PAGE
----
In contrast to Daniel’s sudden one-punch death, Emmanuel suffered a two-year relentless decline. He was fifteen when he suddenly started to have difficulty with homework; his hearing deteriorated; he got lost at school. Then the diagnosis – and fatal prognosis.


“When Emmanuel found out he was dying, and that medicine could not help him at all, he relied totally on God….I told him that we would storm heaven with prayers, and that God would be so sick of us asking him to heal him, that he would have to listen. Emmanuel said to me, “at the end of your prayers you need to say: Thy will be done, because I will only get better if it is God’s will.’  My son often came out with these wise thoughts. I thought that I was the one to teach him about our faith, but in the end he started teaching me.


“Emmanuel’s determination and joy in what he could still achieve were inspirational. He persevered at school and was out and about as long as he could be. When completely blind and almost deaf, he discovered that he could walk around the oval, with his hand on the fence to guide him. He was so happy that he did not need us to show him where to go, that he could do laps around the oval like this for hours.”


Emmanuel attended Mass daily even as blindness, deafness and immobility inexorably progressed. When completely bedridden he wanted daily Eucharist and prevailed on his family to attend Mass and bring Communion to him. He admonished his Mum, “Are you going to keep going to daily Mass if I don’t get healed? You can’t just stop if I don’t get better...”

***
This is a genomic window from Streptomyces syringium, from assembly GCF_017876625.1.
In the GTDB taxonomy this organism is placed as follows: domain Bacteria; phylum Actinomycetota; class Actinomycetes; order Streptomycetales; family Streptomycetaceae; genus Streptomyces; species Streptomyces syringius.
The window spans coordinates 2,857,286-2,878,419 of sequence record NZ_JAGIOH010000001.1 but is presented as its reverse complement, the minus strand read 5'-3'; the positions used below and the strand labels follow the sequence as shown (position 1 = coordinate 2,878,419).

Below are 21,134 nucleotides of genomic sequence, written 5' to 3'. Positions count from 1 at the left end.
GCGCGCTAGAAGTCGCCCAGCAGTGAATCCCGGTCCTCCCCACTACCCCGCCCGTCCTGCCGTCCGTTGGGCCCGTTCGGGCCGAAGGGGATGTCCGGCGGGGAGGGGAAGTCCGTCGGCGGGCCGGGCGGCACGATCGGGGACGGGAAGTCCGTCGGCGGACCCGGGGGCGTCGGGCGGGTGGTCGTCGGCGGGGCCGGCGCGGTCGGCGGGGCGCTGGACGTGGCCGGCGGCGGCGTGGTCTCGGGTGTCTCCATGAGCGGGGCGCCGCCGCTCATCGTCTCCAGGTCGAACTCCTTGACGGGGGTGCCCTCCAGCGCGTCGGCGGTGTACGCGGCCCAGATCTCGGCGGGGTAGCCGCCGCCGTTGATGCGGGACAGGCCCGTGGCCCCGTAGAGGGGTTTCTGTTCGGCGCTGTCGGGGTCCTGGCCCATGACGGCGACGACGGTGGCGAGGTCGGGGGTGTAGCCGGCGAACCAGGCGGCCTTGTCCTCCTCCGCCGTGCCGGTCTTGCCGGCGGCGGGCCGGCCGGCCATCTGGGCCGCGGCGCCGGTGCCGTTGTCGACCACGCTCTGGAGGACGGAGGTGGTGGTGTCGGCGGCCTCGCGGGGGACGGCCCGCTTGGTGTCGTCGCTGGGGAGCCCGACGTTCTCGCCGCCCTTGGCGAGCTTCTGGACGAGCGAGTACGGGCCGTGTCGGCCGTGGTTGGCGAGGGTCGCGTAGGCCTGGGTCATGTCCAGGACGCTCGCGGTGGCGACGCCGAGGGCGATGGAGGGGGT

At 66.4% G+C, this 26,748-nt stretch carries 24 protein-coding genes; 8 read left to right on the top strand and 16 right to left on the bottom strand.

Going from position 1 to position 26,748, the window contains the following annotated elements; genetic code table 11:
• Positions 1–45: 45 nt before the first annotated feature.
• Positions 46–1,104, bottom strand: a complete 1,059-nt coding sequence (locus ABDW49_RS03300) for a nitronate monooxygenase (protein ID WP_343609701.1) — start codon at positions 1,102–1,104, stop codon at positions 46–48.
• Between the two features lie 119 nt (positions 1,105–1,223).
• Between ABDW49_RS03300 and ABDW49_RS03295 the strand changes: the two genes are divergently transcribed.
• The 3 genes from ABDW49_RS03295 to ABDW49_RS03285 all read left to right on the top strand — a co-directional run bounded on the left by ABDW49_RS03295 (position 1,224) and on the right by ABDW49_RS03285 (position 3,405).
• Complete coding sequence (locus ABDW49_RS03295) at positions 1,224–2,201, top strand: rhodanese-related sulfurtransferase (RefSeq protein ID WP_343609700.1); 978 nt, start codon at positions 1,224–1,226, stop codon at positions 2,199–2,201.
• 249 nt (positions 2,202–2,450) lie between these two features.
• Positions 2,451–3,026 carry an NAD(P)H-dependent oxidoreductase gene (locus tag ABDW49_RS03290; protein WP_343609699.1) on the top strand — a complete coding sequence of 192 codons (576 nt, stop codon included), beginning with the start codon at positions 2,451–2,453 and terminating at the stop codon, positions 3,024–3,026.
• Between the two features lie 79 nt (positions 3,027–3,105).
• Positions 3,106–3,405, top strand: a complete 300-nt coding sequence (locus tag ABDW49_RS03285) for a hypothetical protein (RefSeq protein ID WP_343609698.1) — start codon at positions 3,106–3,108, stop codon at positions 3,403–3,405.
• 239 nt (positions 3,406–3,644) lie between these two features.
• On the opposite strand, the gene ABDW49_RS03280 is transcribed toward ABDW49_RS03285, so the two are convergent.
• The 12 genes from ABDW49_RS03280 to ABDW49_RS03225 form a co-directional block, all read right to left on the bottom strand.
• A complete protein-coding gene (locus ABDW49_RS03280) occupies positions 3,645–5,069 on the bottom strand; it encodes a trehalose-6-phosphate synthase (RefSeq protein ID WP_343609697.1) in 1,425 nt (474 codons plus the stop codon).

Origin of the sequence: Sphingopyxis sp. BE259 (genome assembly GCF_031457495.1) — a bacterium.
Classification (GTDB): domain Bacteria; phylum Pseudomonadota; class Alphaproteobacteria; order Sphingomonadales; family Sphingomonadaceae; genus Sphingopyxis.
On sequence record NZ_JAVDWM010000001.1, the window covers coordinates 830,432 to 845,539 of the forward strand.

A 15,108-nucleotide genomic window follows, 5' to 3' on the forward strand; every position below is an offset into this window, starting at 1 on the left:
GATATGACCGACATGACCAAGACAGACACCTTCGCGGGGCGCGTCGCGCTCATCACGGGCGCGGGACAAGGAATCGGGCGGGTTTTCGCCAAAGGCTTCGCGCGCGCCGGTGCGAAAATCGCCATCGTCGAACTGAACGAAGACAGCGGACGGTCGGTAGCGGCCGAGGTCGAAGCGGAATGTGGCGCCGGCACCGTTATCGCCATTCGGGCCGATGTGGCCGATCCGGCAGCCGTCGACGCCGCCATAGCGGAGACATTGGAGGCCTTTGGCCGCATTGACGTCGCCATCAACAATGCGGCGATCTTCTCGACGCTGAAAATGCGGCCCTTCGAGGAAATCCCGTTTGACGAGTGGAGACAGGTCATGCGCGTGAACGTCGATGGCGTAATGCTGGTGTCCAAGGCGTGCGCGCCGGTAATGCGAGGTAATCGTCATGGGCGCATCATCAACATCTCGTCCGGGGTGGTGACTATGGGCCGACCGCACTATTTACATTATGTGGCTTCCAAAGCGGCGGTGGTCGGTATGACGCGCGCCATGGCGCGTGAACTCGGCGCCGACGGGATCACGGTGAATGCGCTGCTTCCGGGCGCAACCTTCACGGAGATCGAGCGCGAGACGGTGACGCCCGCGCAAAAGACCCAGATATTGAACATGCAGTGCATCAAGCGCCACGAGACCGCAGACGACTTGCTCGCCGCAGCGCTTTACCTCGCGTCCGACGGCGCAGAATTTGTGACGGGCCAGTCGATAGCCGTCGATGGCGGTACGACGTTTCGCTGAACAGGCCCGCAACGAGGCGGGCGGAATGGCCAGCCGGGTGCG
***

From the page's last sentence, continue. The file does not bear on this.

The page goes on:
Other forms of prayer also strengthened Emmanuel and his family. He wanted them to pray the Rosary and the Divine Mercy prayers together. “He did not pray for himself, but his family, other sick people and departed souls in purgatory.” He died peacefully while his family was gathered around him, praying with him and for him.


“It was difficult to watch the prison he was in, and the suffering he went through, but we all trusted that God loved Emmanuel more than we did, and that there had to be good reasons for Emmanuel having to go through this. We could already see many of his friends, family and even strangers praying more every day, and getting closer to God themselves, as they asked God to help Emmanuel.


“His devotion to God inspired many. If Emmanuel could still be so devoted to God, when he was given such a horrible disease, then it became a great lesson to all of us, to not give up our faith, when difficulties presented themselves in our lives.


“You can either lose your faith completely, and wonder how God could let this happen, or rely totally on God to cope with all of it.


“In the end, I am so proud of my son, for the short but courageous life that he led.”


Like Maureen Christie, Tinah Tohi treasures the gift of her son and values the gift of motherhood. Both endure great loss and both will ache and question throughout their entire lives. I think that both will continue to be consoled, delighted and inspired by the goodness and beauty they see in their sons which will live on with them forever.


I think they know intuitively that motherhood is God’s attribute with which they have been graced, and that God’s motherly love enfolds their sons even more than their own plenteous love. If God is love, as St John assures us, then God is the best of mothers.